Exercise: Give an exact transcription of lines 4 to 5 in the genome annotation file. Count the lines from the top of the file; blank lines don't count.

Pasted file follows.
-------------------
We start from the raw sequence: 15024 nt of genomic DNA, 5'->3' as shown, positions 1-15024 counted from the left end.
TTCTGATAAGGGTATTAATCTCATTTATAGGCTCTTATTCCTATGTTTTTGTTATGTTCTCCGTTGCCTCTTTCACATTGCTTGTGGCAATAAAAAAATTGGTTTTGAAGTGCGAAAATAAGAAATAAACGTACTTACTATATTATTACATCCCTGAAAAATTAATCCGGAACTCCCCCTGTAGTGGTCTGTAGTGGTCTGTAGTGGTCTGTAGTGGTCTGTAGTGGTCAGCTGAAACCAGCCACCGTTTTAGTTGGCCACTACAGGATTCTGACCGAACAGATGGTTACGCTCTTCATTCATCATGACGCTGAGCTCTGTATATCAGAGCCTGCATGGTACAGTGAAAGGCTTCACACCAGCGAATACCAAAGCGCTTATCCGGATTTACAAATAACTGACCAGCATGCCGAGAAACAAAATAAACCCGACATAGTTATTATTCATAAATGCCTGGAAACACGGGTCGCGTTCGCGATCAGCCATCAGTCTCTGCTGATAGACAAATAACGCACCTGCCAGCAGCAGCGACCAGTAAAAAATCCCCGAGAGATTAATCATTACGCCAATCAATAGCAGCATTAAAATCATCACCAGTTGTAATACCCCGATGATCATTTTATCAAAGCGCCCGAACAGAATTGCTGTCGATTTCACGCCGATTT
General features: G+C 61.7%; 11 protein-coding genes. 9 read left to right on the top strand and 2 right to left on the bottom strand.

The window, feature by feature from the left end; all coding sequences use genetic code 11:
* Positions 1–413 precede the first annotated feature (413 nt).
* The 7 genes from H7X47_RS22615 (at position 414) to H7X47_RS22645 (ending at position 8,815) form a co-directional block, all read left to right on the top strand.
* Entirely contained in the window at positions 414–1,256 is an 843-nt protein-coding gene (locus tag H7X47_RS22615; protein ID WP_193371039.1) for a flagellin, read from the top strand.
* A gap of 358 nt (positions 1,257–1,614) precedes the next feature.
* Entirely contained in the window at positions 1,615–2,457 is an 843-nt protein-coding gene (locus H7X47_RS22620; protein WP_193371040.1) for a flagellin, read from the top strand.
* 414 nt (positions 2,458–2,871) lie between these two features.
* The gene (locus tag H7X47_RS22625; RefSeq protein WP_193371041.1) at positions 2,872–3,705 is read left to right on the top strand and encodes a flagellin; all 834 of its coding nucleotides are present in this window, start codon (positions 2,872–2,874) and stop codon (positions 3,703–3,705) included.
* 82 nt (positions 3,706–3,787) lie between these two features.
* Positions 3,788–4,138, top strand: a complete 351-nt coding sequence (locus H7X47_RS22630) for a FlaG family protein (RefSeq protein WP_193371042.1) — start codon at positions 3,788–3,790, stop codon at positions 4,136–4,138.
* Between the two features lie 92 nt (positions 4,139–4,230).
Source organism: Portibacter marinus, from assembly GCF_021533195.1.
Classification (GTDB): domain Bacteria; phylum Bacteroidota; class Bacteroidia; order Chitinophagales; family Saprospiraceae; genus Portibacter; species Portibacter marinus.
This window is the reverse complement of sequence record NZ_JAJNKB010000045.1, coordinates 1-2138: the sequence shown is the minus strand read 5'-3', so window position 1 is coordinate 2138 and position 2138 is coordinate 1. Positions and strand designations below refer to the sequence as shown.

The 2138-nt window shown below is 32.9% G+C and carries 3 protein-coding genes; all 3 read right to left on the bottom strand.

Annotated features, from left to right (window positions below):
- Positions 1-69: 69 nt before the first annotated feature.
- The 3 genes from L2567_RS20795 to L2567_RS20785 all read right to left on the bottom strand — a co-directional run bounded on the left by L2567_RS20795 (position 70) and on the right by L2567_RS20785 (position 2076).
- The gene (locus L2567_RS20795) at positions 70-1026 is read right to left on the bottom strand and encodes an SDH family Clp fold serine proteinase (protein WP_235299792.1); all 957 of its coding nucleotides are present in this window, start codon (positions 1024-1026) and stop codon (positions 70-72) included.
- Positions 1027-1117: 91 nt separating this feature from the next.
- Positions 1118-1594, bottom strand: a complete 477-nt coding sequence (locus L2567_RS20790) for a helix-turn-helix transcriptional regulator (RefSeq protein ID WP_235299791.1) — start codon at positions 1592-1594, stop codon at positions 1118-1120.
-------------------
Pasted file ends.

The window, feature by feature from the left end; all coding sequences use genetic code 11:
* Positions 1–413 precede the first annotated feature (413 nt).